Tom Hooper’s direction is effortless. With music used very sparingly throughout, the silences become powerful — reinforcing every design concept about the power of negative space.

It’s the silences that choke the future King George VI that so clutch at us and break our hearts. It captures fears and insecurities we all can relate to, and everyone involved in this movie understood how powerful those fears/insecurities can be for each of us.

It didn’t need big sets, flashy editing, dramatic music, or overbearing light work.

It needed to simply exist on screen as nothing more than it is — a story about a man called to be greater than he thinks he can be, at a time when nothing less than succeeding will do, which requires his overcoming life-long struggles and fears in the face of everyone’s pity and lowereed expectations.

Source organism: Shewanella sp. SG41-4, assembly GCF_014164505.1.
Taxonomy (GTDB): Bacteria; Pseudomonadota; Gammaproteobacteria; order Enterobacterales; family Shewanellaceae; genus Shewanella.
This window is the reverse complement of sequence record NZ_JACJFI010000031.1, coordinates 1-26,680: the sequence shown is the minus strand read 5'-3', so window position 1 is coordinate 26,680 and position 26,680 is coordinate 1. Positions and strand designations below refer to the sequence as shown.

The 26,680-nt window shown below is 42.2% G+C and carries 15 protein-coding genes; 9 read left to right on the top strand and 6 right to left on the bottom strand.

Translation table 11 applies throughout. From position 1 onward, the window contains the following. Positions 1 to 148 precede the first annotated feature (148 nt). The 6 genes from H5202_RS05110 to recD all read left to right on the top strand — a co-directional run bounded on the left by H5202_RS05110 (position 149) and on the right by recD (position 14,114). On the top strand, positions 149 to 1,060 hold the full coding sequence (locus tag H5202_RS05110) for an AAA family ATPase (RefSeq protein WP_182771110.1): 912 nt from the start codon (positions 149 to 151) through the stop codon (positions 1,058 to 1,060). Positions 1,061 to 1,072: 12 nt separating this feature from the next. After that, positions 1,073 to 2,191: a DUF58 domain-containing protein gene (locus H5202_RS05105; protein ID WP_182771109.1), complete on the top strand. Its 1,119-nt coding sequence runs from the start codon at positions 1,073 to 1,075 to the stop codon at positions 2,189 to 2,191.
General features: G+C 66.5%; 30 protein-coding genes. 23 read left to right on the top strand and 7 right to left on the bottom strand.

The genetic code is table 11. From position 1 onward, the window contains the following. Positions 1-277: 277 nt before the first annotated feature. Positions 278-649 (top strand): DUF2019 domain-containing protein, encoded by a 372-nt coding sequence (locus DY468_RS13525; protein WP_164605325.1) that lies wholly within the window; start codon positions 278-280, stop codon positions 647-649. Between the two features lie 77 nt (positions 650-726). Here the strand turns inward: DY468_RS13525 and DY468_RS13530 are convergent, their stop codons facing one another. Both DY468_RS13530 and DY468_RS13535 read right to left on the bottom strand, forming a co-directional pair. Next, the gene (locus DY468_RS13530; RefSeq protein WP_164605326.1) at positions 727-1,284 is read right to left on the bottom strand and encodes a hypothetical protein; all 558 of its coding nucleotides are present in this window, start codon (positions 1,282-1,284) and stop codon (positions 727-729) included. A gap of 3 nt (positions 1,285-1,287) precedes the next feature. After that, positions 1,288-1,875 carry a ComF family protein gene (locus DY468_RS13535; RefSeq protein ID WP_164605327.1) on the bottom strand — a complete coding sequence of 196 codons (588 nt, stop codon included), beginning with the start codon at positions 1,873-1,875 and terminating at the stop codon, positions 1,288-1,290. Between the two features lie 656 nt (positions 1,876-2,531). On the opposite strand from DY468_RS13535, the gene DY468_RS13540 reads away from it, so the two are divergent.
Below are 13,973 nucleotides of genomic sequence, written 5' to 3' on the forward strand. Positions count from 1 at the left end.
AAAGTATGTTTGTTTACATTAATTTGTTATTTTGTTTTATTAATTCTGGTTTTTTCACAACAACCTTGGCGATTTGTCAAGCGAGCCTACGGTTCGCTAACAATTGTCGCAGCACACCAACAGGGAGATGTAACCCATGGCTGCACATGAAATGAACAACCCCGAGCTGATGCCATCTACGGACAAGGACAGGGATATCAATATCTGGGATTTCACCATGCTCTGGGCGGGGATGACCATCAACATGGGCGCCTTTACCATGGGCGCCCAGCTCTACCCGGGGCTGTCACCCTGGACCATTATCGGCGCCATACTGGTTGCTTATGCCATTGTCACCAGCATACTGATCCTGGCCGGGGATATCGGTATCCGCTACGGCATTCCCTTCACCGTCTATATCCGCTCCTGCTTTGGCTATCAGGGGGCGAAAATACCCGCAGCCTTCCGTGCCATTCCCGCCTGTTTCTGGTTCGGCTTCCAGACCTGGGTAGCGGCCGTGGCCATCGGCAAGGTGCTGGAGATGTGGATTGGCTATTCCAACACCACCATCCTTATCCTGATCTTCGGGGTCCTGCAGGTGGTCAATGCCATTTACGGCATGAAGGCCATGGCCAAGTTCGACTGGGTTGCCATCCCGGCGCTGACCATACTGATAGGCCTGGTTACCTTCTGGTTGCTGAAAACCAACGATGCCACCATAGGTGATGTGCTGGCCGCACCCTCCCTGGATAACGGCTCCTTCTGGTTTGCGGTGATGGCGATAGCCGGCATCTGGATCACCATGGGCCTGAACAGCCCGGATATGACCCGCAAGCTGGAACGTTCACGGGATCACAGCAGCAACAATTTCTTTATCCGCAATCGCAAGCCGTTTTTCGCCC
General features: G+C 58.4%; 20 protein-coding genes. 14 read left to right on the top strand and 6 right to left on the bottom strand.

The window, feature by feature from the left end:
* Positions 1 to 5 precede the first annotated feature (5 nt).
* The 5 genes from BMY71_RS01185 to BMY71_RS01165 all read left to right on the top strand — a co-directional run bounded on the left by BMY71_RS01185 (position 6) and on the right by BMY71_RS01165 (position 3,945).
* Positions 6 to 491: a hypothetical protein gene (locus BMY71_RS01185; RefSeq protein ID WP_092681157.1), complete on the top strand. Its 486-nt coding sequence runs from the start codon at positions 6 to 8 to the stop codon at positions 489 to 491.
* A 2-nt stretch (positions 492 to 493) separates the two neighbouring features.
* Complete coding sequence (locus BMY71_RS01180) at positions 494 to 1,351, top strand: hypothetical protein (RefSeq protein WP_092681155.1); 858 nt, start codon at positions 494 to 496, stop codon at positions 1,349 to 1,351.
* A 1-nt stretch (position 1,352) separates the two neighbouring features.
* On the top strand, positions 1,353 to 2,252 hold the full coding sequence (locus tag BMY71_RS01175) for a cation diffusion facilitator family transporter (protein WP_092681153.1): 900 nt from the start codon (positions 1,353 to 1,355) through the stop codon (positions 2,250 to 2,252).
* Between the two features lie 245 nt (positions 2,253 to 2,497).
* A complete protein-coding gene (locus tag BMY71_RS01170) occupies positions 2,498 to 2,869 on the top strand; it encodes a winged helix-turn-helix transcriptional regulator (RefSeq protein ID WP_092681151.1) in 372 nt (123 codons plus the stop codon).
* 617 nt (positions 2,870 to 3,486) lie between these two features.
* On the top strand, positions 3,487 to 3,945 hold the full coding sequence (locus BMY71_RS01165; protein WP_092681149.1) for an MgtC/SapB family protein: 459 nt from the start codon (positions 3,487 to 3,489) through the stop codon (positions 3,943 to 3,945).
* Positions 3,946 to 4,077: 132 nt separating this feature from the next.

In those silences, and the muscles twitching in Colin Firth’s neck and his trembling lips as the words fail to form and he can’t “just spit it out”, we all identify with moments we’ve frozen, failed, and simply fucked up.

It is a rare and beautiful movie, lacking of pomp and circumstance, belonging in the class of simple and inspiring films in my little collection, like You Can Count on Me, The Station Agent, and The Visitor.